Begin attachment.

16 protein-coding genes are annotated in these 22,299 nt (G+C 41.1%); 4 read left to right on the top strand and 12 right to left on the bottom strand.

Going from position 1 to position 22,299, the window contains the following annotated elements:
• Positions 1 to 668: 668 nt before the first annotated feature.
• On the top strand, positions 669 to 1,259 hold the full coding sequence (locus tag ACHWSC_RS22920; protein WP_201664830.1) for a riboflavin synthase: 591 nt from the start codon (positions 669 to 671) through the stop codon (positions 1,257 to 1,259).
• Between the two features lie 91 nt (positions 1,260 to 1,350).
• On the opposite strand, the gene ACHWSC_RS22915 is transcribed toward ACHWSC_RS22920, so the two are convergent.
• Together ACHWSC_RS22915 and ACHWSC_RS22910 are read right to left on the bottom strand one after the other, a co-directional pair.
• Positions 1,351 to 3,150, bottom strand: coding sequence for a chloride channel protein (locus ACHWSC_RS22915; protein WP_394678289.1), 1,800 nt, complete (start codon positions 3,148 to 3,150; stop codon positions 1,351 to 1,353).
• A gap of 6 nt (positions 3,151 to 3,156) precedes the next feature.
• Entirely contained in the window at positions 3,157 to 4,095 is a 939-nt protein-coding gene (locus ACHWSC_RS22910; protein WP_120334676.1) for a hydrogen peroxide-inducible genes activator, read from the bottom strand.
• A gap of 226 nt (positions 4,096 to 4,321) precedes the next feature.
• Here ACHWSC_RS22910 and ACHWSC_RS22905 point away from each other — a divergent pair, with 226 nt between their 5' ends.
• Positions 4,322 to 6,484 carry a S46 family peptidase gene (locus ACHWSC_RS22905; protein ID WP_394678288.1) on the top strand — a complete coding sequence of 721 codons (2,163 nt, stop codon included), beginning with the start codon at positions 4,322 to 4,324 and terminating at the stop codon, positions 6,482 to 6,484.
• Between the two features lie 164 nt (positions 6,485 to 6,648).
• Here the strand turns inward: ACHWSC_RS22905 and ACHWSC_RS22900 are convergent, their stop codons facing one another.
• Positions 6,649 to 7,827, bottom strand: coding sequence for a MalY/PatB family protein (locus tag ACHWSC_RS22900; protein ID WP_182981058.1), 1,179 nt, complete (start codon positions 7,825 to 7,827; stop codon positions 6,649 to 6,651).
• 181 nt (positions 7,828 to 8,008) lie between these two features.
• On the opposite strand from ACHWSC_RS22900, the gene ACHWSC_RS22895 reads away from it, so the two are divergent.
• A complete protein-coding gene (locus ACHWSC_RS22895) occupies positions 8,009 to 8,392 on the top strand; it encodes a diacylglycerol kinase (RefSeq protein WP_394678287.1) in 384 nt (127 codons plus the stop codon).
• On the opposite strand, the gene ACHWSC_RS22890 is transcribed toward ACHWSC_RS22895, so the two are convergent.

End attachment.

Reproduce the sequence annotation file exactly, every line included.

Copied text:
16 protein-coding genes are annotated in these 22,299 nt (G+C 41.1%); 4 read left to right on the top strand and 12 right to left on the bottom strand.

Going from position 1 to position 22,299, the window contains the following annotated elements:
• Positions 1 to 668: 668 nt before the first annotated feature.
• On the top strand, positions 669 to 1,259 hold the full coding sequence (locus tag ACHWSC_RS22920; protein WP_201664830.1) for a riboflavin synthase: 591 nt from the start codon (positions 669 to 671) through the stop codon (positions 1,257 to 1,259).
• Between the two features lie 91 nt (positions 1,260 to 1,350).
• On the opposite strand, the gene ACHWSC_RS22915 is transcribed toward ACHWSC_RS22920, so the two are convergent.
• Together ACHWSC_RS22915 and ACHWSC_RS22910 are read right to left on the bottom strand one after the other, a co-directional pair.
• Positions 1,351 to 3,150, bottom strand: coding sequence for a chloride channel protein (locus ACHWSC_RS22915; protein WP_394678289.1), 1,800 nt, complete (start codon positions 3,148 to 3,150; stop codon positions 1,351 to 1,353).
• A gap of 6 nt (positions 3,151 to 3,156) precedes the next feature.
• Entirely contained in the window at positions 3,157 to 4,095 is a 939-nt protein-coding gene (locus ACHWSC_RS22910; protein WP_120334676.1) for a hydrogen peroxide-inducible genes activator, read from the bottom strand.
• A gap of 226 nt (positions 4,096 to 4,321) precedes the next feature.
• Here ACHWSC_RS22910 and ACHWSC_RS22905 point away from each other — a divergent pair, with 226 nt between their 5' ends.
• Positions 4,322 to 6,484 carry a S46 family peptidase gene (locus ACHWSC_RS22905; protein ID WP_394678288.1) on the top strand — a complete coding sequence of 721 codons (2,163 nt, stop codon included), beginning with the start codon at positions 4,322 to 4,324 and terminating at the stop codon, positions 6,482 to 6,484.
• Between the two features lie 164 nt (positions 6,485 to 6,648).
• Here the strand turns inward: ACHWSC_RS22905 and ACHWSC_RS22900 are convergent, their stop codons facing one another.
• Positions 6,649 to 7,827, bottom strand: coding sequence for a MalY/PatB family protein (locus tag ACHWSC_RS22900; protein ID WP_182981058.1), 1,179 nt, complete (start codon positions 7,825 to 7,827; stop codon positions 6,649 to 6,651).
• 181 nt (positions 7,828 to 8,008) lie between these two features.
• On the opposite strand from ACHWSC_RS22900, the gene ACHWSC_RS22895 reads away from it, so the two are divergent.
• A complete protein-coding gene (locus ACHWSC_RS22895) occupies positions 8,009 to 8,392 on the top strand; it encodes a diacylglycerol kinase (RefSeq protein WP_394678287.1) in 384 nt (127 codons plus the stop codon).
• On the opposite strand, the gene ACHWSC_RS22890 is transcribed toward ACHWSC_RS22895, so the two are convergent.